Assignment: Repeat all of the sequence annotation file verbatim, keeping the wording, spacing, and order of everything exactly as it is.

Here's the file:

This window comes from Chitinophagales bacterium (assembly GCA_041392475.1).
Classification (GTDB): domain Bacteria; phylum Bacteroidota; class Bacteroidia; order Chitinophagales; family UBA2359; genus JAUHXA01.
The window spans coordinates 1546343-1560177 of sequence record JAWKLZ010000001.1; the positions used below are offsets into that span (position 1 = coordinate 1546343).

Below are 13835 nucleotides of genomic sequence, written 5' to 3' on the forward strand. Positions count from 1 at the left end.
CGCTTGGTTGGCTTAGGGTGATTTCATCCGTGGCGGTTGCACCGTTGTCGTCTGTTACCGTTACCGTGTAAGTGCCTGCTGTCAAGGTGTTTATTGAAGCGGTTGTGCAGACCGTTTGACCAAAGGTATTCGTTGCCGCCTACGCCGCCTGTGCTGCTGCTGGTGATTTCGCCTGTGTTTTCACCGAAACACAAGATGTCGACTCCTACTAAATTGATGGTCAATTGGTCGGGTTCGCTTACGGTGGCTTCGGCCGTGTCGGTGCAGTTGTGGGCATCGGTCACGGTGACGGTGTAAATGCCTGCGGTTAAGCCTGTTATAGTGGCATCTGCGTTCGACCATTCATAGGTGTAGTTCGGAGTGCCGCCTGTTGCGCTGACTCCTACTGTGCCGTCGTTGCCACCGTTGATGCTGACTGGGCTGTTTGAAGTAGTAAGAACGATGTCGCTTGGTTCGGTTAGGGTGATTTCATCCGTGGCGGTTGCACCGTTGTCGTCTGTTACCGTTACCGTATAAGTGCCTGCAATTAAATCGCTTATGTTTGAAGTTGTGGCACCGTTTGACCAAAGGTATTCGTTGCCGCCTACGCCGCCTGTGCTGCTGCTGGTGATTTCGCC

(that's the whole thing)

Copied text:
This window comes from Chitinophagales bacterium (assembly GCA_041392475.1).
Classification (GTDB): domain Bacteria; phylum Bacteroidota; class Bacteroidia; order Chitinophagales; family UBA2359; genus JAUHXA01.
The window spans coordinates 1546343-1560177 of sequence record JAWKLZ010000001.1; the positions used below are offsets into that span (position 1 = coordinate 1546343).

Below are 13835 nucleotides of genomic sequence, written 5' to 3' on the forward strand. Positions count from 1 at the left end.
CGCTTGGTTGGCTTAGGGTGATTTCATCCGTGGCGGTTGCACCGTTGTCGTCTGTTACCGTTACCGTGTAAGTGCCTGCTGTCAAGGTGTTTATTGAAGCGGTTGTGCAGACCGTTTGACCAAAGGTATTCGTTGCCGCCTACGCCGCCTGTGCTGCTGCTGGTGATTTCGCCTGTGTTTTCACCGAAACACAAGATGTCGACTCCTACTAAATTGATGGTCAATTGGTCGGGTTCGCTTACGGTGGCTTCGGCCGTGTCGGTGCAGTTGTGGGCATCGGTCACGGTGACGGTGTAAATGCCTGCGGTTAAGCCTGTTATAGTGGCATCTGCGTTCGACCATTCATAGGTGTAGTTCGGAGTGCCGCCTGTTGCGCTGACTCCTACTGTGCCGTCGTTGCCACCGTTGATGCTGACTGGGCTGTTTGAAGTAGTAAGAACGATGTCGCTTGGTTCGGTTAGGGTGATTTCATCCGTGGCGGTTGCACCGTTGTCGTCTGTTACCGTTACCGTATAAGTGCCTGCAATTAAATCGCTTATGTTTGAAGTTGTGGCACCGTTTGACCAAAGGTATTCGTTGCCGCCTACGCCGCCTGTGCTGCTGCTGGTGATTTCGCC